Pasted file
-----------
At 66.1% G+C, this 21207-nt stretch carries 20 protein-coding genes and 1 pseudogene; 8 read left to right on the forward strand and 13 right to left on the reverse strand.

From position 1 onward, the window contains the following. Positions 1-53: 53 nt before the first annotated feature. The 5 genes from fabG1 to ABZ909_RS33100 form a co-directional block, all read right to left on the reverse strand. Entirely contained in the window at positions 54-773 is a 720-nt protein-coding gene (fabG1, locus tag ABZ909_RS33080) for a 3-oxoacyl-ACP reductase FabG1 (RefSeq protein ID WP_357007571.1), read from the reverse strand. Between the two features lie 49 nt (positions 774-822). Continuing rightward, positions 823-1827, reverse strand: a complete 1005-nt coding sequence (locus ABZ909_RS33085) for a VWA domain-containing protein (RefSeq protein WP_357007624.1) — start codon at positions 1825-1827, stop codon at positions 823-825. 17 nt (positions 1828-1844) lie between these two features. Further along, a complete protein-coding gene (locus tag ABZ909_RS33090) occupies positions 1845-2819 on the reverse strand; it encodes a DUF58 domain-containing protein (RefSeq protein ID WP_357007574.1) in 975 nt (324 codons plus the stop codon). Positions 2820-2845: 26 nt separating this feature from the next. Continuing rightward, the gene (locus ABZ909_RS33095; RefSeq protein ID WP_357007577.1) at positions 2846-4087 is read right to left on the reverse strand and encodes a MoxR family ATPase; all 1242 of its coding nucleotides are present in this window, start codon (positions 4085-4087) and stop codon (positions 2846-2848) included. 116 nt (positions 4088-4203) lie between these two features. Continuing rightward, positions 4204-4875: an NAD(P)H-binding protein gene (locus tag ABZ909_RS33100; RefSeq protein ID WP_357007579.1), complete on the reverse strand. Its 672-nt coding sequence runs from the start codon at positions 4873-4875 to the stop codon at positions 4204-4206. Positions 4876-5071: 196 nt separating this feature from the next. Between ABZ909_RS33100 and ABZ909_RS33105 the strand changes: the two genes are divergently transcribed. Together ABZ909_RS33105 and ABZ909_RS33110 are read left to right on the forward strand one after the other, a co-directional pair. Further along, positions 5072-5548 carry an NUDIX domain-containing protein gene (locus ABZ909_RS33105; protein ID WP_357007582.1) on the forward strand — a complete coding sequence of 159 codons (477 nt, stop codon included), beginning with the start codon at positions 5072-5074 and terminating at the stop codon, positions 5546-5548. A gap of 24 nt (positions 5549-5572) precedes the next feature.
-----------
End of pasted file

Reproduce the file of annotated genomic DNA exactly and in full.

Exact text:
At 66.1% G+C, this 21207-nt stretch carries 20 protein-coding genes and 1 pseudogene; 8 read left to right on the forward strand and 13 right to left on the reverse strand.

From position 1 onward, the window contains the following. Positions 1-53: 53 nt before the first annotated feature. The 5 genes from fabG1 to ABZ909_RS33100 form a co-directional block, all read right to left on the reverse strand. Entirely contained in the window at positions 54-773 is a 720-nt protein-coding gene (fabG1, locus tag ABZ909_RS33080) for a 3-oxoacyl-ACP reductase FabG1 (RefSeq protein ID WP_357007571.1), read from the reverse strand. Between the two features lie 49 nt (positions 774-822). Continuing rightward, positions 823-1827, reverse strand: a complete 1005-nt coding sequence (locus ABZ909_RS33085) for a VWA domain-containing protein (RefSeq protein WP_357007624.1) — start codon at positions 1825-1827, stop codon at positions 823-825. 17 nt (positions 1828-1844) lie between these two features. Further along, a complete protein-coding gene (locus tag ABZ909_RS33090) occupies positions 1845-2819 on the reverse strand; it encodes a DUF58 domain-containing protein (RefSeq protein ID WP_357007574.1) in 975 nt (324 codons plus the stop codon). Positions 2820-2845: 26 nt separating this feature from the next. Continuing rightward, the gene (locus ABZ909_RS33095; RefSeq protein ID WP_357007577.1) at positions 2846-4087 is read right to left on the reverse strand and encodes a MoxR family ATPase; all 1242 of its coding nucleotides are present in this window, start codon (positions 4085-4087) and stop codon (positions 2846-2848) included. 116 nt (positions 4088-4203) lie between these two features. Continuing rightward, positions 4204-4875: an NAD(P)H-binding protein gene (locus tag ABZ909_RS33100; RefSeq protein ID WP_357007579.1), complete on the reverse strand. Its 672-nt coding sequence runs from the start codon at positions 4873-4875 to the stop codon at positions 4204-4206. Positions 4876-5071: 196 nt separating this feature from the next. Between ABZ909_RS33100 and ABZ909_RS33105 the strand changes: the two genes are divergently transcribed. Together ABZ909_RS33105 and ABZ909_RS33110 are read left to right on the forward strand one after the other, a co-directional pair. Further along, positions 5072-5548 carry an NUDIX domain-containing protein gene (locus ABZ909_RS33105; protein ID WP_357007582.1) on the forward strand — a complete coding sequence of 159 codons (477 nt, stop codon included), beginning with the start codon at positions 5072-5074 and terminating at the stop codon, positions 5546-5548. A gap of 24 nt (positions 5549-5572) precedes the next feature.